“Christian living does not mean to be good but to become good; Not to be well but to get well; not being but becoming; Not rest but training. We are not yet, but we shall be. It has not yet happened. but it is the way. Not everything shines and sparkles as yet, but everything is getting better.”                                                                         – Martin Luther

5 years ago, I was a much different person.  I read a chapter of my Bible everyday, led a Small Group Bible Study, trained mission groups, fasted weekly, and discipled numerous young men on a regular basis.  25 hours of ministry a week, and I felt that I had spiritual things pretty much figured out.

Finding Mission Outside of Programs

Jesus was still something of a mystery to me.  I understood his place in my faith and relationship to God, but he seemed more like a cog in the wheel…a necessary part of understanding myself as “Christian”.  He was someone I could speak to and hear from, but never someone I could understand.  Paul made more sense to me, but

he seemed more…accomplished.  I knew it was wrong to compare myself, but his experiences just put mine to shame.

It wasn’t the stories of shipwrecks and jailbreaks that made me jealous.  It was the life change, the individuals and households that would respond to his message.  Here I was, having led small groups and bible studies for years, and I had seen maybe one person decide to follow Jesus.  Moreover, all of my time was spent with Christians.  I was beginning to feel that the church world was my only world.  It bugged the hell out of me.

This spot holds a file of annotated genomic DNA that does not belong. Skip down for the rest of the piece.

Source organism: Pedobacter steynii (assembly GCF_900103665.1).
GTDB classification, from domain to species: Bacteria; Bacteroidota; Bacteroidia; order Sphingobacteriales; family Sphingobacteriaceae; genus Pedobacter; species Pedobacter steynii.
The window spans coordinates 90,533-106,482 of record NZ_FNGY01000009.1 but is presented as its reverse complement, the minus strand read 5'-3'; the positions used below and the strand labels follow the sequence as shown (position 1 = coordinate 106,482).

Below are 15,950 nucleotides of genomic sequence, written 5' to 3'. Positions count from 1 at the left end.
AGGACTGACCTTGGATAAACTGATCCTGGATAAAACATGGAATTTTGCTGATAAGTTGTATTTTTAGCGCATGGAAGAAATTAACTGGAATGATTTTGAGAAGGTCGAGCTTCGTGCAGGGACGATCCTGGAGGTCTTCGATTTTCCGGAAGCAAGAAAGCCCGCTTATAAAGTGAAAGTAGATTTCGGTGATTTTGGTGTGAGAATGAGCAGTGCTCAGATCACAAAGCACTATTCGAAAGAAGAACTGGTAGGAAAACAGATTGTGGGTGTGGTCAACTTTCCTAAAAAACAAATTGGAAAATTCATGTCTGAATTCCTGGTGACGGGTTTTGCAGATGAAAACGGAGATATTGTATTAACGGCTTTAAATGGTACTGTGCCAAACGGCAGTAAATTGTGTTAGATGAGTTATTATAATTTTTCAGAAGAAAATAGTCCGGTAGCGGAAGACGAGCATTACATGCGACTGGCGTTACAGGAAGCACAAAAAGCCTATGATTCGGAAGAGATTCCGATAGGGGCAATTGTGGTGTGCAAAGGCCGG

After 4 years of aiming to be the Captain America of Christianity, I stepped out of leadership at my church.  I traveled, and upon coming home decided to focus on living outside the social walls of church community, and outside the commitments of programmatic “ministry”.

Learning to Send Students

While I was initially bitter towards the lifestyle that I felt had isolated me, I now look at this decision to leave, and the lessons that followed, as the beginning of a deeper understanding of Jesus and evangelism.  I continued to attend churches, but only the ones that gave me the freedom to explore relationships far from them.

This was the process, of mission, of living, of true community that I hope other students get the opportunity to explore.  More than ever, college ministries are seeing the need to send students OUT, rather than keep them safely huddled WITHIN.

Let’s hope that the result is a church that, over time, tallies its success less by the number of people in its’ pews, and more by its impact on a lost and dying world around it, and lost world that does not have to look far in order to find a Christ follower within it.